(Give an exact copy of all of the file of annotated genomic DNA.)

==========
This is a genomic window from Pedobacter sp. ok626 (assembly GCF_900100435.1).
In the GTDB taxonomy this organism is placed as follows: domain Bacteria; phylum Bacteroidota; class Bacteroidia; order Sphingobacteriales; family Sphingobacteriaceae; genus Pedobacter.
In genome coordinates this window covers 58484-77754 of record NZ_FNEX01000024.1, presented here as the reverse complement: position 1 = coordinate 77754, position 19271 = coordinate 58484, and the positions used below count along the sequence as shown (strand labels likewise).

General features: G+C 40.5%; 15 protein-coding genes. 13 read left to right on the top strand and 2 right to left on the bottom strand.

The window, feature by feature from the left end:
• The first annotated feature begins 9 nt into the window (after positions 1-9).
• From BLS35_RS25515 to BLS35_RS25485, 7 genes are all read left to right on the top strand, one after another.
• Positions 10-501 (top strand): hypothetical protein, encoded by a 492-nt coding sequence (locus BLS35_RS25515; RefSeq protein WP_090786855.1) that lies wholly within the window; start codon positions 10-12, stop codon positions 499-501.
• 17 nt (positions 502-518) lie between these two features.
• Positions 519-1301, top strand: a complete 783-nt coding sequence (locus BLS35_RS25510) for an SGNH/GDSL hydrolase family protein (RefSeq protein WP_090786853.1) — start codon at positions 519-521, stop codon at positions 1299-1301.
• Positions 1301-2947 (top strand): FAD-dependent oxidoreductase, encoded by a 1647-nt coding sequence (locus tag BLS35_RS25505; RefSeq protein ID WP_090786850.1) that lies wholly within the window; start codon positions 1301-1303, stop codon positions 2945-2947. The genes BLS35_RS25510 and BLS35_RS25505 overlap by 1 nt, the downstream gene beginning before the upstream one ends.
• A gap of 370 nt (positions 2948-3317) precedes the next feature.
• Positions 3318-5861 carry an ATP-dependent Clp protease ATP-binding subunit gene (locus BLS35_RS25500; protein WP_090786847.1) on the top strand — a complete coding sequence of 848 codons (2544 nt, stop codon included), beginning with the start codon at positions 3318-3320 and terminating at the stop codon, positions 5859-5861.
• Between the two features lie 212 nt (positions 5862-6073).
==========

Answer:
This is a genomic window from Pedobacter sp. ok626 (assembly GCF_900100435.1).
In the GTDB taxonomy this organism is placed as follows: domain Bacteria; phylum Bacteroidota; class Bacteroidia; order Sphingobacteriales; family Sphingobacteriaceae; genus Pedobacter.
In genome coordinates this window covers 58484-77754 of record NZ_FNEX01000024.1, presented here as the reverse complement: position 1 = coordinate 77754, position 19271 = coordinate 58484, and the positions used below count along the sequence as shown (strand labels likewise).

General features: G+C 40.5%; 15 protein-coding genes. 13 read left to right on the top strand and 2 right to left on the bottom strand.

The window, feature by feature from the left end:
• The first annotated feature begins 9 nt into the window (after positions 1-9).
• From BLS35_RS25515 to BLS35_RS25485, 7 genes are all read left to right on the top strand, one after another.
• Positions 10-501 (top strand): hypothetical protein, encoded by a 492-nt coding sequence (locus BLS35_RS25515; RefSeq protein WP_090786855.1) that lies wholly within the window; start codon positions 10-12, stop codon positions 499-501.
• 17 nt (positions 502-518) lie between these two features.
• Positions 519-1301, top strand: a complete 783-nt coding sequence (locus BLS35_RS25510) for an SGNH/GDSL hydrolase family protein (RefSeq protein WP_090786853.1) — start codon at positions 519-521, stop codon at positions 1299-1301.
• Positions 1301-2947 (top strand): FAD-dependent oxidoreductase, encoded by a 1647-nt coding sequence (locus tag BLS35_RS25505; RefSeq protein ID WP_090786850.1) that lies wholly within the window; start codon positions 1301-1303, stop codon positions 2945-2947. The genes BLS35_RS25510 and BLS35_RS25505 overlap by 1 nt, the downstream gene beginning before the upstream one ends.
• A gap of 370 nt (positions 2948-3317) precedes the next feature.
• Positions 3318-5861 carry an ATP-dependent Clp protease ATP-binding subunit gene (locus BLS35_RS25500; protein WP_090786847.1) on the top strand — a complete coding sequence of 848 codons (2544 nt, stop codon included), beginning with the start codon at positions 3318-3320 and terminating at the stop codon, positions 5859-5861.
• Between the two features lie 212 nt (positions 5862-6073).